• Posted: Jun 20, 2009 13:41:32
• Comments Welcome
• Vote CoolPhotoblogs
• Purchase a Print
Calm is a relatively rare thing in nature. Almost anywhere you look, from the microscopic to the subatomic, out to the cosmic or back to the everyday, the world we live in is in constant, sometimes violent motion. Just sitting in front of our computers we move at close to a thousand miles per hour. (The Earth is roughly 8000 miles in diameter and spins one full rotation every 24 hours. Hence, any point on the Earth's surface is in constant motion. At the equator, the distance traveled each day would be roughly pi times the Earth's diameter or 24000 miles, a speed of approximately 1000 miles per hour.) But the thing is, dependent upon the kind of life we live and the state of our mental health, most of us value and even relish calm. We relish it for the sense of predictable well-being it imparts. It puts us at ease. We feel safe, unharried.
Those who suffer depression perhaps experience too much calm. They find themselves stuck in moods they cannot shake. The mediators of mood, neurotransmitters, have failed to metabolize. Switches are stuck. Reset has failed. Gloom prevails. Exercise is always prescribed because it gets the juices flowing, helping to metabolize recalcitrant neurotransmitters.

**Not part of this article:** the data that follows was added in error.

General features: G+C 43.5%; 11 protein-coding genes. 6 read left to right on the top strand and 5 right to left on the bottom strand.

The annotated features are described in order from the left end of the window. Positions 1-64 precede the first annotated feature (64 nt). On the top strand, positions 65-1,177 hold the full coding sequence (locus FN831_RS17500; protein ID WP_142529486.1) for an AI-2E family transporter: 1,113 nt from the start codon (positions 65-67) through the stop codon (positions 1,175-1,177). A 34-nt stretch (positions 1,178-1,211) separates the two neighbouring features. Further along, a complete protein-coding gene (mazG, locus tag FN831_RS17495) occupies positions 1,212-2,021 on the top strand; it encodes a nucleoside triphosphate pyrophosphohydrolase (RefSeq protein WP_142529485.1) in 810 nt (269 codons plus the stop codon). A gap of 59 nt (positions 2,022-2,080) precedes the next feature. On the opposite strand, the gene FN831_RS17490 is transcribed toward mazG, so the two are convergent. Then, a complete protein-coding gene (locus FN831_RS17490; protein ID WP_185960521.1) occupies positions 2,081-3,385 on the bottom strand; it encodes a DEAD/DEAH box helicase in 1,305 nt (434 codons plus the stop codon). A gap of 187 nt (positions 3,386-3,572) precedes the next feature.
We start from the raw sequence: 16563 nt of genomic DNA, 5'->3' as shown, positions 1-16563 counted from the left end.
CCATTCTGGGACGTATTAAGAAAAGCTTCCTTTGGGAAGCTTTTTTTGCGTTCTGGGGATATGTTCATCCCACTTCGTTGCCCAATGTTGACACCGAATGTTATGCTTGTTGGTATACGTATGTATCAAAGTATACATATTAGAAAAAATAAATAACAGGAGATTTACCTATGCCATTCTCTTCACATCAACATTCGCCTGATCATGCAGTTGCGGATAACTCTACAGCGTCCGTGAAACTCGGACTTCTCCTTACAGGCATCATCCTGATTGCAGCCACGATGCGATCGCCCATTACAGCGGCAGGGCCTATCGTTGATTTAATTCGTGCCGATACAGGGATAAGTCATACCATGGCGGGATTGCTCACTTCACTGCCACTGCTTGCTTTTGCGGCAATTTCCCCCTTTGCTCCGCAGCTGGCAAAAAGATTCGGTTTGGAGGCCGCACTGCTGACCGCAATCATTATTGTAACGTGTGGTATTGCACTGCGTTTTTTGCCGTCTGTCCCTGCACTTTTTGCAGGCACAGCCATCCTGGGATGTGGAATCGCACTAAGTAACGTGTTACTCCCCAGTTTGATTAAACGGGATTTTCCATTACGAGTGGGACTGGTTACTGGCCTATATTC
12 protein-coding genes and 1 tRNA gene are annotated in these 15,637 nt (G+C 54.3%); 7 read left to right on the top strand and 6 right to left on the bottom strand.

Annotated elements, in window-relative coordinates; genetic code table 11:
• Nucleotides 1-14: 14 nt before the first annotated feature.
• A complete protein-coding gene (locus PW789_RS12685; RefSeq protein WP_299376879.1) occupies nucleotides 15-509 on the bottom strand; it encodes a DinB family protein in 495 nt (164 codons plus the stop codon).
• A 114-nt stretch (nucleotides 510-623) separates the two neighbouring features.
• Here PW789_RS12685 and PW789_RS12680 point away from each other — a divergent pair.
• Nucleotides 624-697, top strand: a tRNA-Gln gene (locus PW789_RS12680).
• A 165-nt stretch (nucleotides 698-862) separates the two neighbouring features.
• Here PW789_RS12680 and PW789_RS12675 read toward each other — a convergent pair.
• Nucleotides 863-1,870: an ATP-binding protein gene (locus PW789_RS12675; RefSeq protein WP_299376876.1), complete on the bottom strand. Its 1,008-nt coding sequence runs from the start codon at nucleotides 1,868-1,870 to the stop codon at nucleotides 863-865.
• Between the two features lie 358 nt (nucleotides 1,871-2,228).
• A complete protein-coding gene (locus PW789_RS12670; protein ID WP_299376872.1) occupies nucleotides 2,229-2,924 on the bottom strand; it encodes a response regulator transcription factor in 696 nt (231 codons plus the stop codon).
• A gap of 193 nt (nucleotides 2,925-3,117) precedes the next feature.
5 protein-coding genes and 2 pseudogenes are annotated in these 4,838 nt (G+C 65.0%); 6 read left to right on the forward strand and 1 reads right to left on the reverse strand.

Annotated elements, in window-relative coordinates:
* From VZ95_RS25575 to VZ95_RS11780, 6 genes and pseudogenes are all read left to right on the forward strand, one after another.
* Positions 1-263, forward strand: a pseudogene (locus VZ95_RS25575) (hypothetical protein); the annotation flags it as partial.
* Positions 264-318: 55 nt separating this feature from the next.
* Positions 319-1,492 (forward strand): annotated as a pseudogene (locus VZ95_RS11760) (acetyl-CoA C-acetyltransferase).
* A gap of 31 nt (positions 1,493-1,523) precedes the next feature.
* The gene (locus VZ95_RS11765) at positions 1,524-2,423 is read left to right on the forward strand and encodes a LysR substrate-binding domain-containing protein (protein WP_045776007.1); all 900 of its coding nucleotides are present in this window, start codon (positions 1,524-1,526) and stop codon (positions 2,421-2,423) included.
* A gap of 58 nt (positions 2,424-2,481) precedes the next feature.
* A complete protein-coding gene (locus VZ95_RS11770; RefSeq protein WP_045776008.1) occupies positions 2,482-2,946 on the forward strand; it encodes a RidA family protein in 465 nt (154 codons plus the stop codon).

Experiments in sensory deprivation result in severe stress on the health of the brain. It's a problem that must be solved before humans will ever be able to traverse the vast bland distances of space. Why we continuously fail to ensure an intellectually rich environment for all our children to develop within is beyond understanding. And that we insist on placing social misfits into intellectually impoverished prison environments hoping to improve their behavior is also mystifying.
Business people desire calm in markets because it yields predictable profits. But on the other hand, speculators love volatility because it increases opportunity for windfall. Consumers are stuck in the middle, furiously trying to maintain stability within house and home as prices, jobs, weather, health, politics, and market news fluctuate. A viable sustainable zone of comfort is desired by all, but may in fact only be achievable briefly during such moments as watching a peaceful sunset with friend or loved one.
May you regularly find such rejuvenating moments of calm at least a few times each week.
Saturday, May 23rd, 2009
68.1 mm 323 mm